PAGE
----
Honda HR-V - long term review - Report No:6 2022 | Top Gear
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Tuesday 6th December
Long-term review

Honda HR-V - long term review

£32,660 / £36,035 as tested
Published: 03 Oct 2022
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Challenge: can you fit a small boat in a medium Honda?

NEWSFLASH: the Honda HR-V isn’t a fun car. In fact, I’m pretty sure it’s the ‘Theresa May running through a field of wheat’ of motoring. But that doesn’t mean the HR-V can’t be fun. You just have to use it as a means of fun. And thanks to its masterful practicality and some absurdly and potentially stupid lateral thinking, recently I have.
 
Just to recap, here are the surprisingly handsome Honda’s killer ingredients; a 1.5-litre naturally-aspirated petrol engine, a pair of compact e-motors and a dinky battery. You have permission to yawn. But it gets better. By which I mean it gets worse. See, that rapturous drivetrain clout is connected to a CVT gearbox that whirs you to the national speed limit in 10.3 seconds.

Since he's had it, the most ‘fun’ thing Charlie (its usual proprietor) has said to me about it is that he hasn’t touched the brake pedal since Easter, returning over 60mpg. As you can imagine, Charlie is going to be a riot at this year’s Christmas party.
 
Now, like many of my potentially regretful decisions, this story starts at the pub. A glorious drinking hole sat on the bank of the Thames in lovely, leafy Richmond. One where sunburnt paddleboarders and furious families in rowing boats rock up on a sunny summer’s day via the river. As I clutched my pint I thought, ‘that looks fun!’. Then my imagination got the better of me and thought, ‘wouldn’t it be funny if someone rocked up in a tiny boat with an oversized outboard on the back'.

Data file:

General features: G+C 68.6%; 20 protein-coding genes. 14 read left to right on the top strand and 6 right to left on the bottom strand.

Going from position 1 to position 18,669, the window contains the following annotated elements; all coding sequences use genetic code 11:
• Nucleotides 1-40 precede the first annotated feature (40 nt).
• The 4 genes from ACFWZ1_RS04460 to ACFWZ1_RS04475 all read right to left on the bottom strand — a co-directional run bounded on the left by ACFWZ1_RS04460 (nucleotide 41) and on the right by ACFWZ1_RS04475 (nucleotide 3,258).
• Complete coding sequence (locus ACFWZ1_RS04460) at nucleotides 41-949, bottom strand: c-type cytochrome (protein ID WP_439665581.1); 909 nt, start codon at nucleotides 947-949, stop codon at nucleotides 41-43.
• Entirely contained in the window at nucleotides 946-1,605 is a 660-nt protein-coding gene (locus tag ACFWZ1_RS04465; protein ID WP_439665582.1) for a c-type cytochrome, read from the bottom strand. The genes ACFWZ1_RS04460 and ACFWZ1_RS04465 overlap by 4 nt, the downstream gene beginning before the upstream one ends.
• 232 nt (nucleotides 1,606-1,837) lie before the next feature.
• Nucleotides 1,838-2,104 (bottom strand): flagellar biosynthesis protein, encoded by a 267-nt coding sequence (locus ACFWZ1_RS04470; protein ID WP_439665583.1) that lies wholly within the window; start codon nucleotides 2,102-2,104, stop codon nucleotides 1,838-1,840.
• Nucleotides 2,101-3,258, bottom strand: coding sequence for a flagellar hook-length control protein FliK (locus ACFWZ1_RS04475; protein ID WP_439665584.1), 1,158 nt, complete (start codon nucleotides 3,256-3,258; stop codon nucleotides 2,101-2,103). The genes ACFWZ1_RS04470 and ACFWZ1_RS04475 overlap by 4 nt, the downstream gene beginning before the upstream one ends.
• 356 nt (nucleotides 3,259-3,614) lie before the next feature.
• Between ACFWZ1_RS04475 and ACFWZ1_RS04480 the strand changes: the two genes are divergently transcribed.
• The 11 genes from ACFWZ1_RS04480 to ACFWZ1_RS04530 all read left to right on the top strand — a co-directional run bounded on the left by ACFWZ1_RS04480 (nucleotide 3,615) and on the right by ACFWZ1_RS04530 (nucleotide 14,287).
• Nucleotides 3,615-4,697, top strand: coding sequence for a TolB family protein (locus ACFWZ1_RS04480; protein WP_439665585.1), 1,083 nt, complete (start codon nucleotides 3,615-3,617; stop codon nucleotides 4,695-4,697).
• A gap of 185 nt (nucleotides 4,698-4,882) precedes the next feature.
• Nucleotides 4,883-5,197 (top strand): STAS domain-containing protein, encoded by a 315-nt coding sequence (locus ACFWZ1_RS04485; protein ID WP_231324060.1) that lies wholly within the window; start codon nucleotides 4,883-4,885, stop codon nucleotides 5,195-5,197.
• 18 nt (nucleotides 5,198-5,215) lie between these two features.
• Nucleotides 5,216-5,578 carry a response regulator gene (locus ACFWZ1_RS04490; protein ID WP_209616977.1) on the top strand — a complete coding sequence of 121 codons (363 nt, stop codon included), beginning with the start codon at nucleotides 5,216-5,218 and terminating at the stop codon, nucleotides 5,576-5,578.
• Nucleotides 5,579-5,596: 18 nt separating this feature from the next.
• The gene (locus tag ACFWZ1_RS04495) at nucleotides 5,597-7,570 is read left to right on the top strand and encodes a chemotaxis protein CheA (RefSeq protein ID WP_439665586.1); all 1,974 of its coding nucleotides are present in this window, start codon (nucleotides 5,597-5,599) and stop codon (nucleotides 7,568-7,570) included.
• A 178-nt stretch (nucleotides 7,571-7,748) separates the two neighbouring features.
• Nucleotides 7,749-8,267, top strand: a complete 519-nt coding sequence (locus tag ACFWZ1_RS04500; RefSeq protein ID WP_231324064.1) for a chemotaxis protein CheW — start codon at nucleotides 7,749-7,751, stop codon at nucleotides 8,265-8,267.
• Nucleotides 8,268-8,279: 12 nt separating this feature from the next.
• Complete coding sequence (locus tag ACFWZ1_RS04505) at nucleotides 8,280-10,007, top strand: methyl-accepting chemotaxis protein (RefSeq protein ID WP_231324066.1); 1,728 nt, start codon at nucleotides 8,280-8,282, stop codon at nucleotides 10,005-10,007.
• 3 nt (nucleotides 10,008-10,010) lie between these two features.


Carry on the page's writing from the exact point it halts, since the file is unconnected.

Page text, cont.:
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Then I remembered that there’s a slipway near my flat. And I can get from there to said pub via a tiny boat with an oversized outboard on the back. And that Honda makes outboard motors. And tiny boats. And we have a Honda in the TG Garage that could potentially swallow a boat, outboard and idiot in order to drive them to the water so they could go to the pub via a tiny boat with an oversized outboard on the back.
 
A few phone calls, Googles and weeks later I was at the helm of ‘Uniform’ – a Highfield HX6. This 6-metre RIB (Rigid Inflatable Boat) was powered by a Honda 135hp four-stroke outboard and a long way from my initial stupidity. See, unbeknownst to me, one needs a Powerboat II licence to be able to sail to the pub. So two days and a very choppy trip to Cowes later, I had one.
 
After I went on to Honda Power’s website, which is like a very expensive Argos catalogue for your shed. See, Honda produces waaaay more than just cars. Since 1953, it’s been manufacturing over 150 million ‘Power’ products. From general-purpose engines, tillers, generators, snow throwers, lawn mowers, pumps, jets, boats and outboard engines, Power has been an integral and often forgotten part of Honda’s overall business. Which is mad. Because like many of its cars, they’re subtly cool and all extremely well engineered. And, to my surprise, Honda were down with my floaty pub plan. So they sent me some floaty pub bits; a T.32 Honwave RIB, 10hp outboard, some lifejackets and a note of luck.
 
Now, the fact you can post a boat and put it in the back of a car still blows my mind. But the Honwave is a packaging masterpiece – a boat that goes in a bag and fits in the boot of your car. In fact, it fit annoyingly easily into the HR-V’s cavernous and clever multi-purpose 1,305-litre boot. When you have found somewhere to set sail, all you have to do is pop the electronic boot lid, lob it out, unfurl it and spend 35 mins inflating it with a footpump. Which is easier than you’d think. After that and a bit of breathless swearing, you attach the seat, strap down a jerry can in the middle and feed it to the outboard.

Honda HR-V - long term review Top Gear

Ah, yes. The outboard. This is where my plan became a little trickier. See, I quickly worked out why people don’t rock up to pubs in tiny coastal tenders with huge outboards as they’re a lot heavier than they look. 45kg kind of heavy. Even so, with a little assistance, I got it on the back and set sail. Where I rapidly realised a second reason people don’t rock up to pubs in tiny coastal tenders with huge outboards.

Ten horsepower doesn’t sound a lot in the world of 2,000bhp hypercars, but 2bhp or 4bhp is typically all you need for the kind of voyage I was embarking on. The 10bhp engine was so smooth and powerful it was pretty much breaking the 8 knot speed limit at tickover.
 
But it also got me to the pub very quickly, where I had a drink, and reflected on how versatile and clever Honda is. And just like the HR-V, the outboard and motor were efficient, practical and surprising. But unlike the HR-V, they were very good fun.

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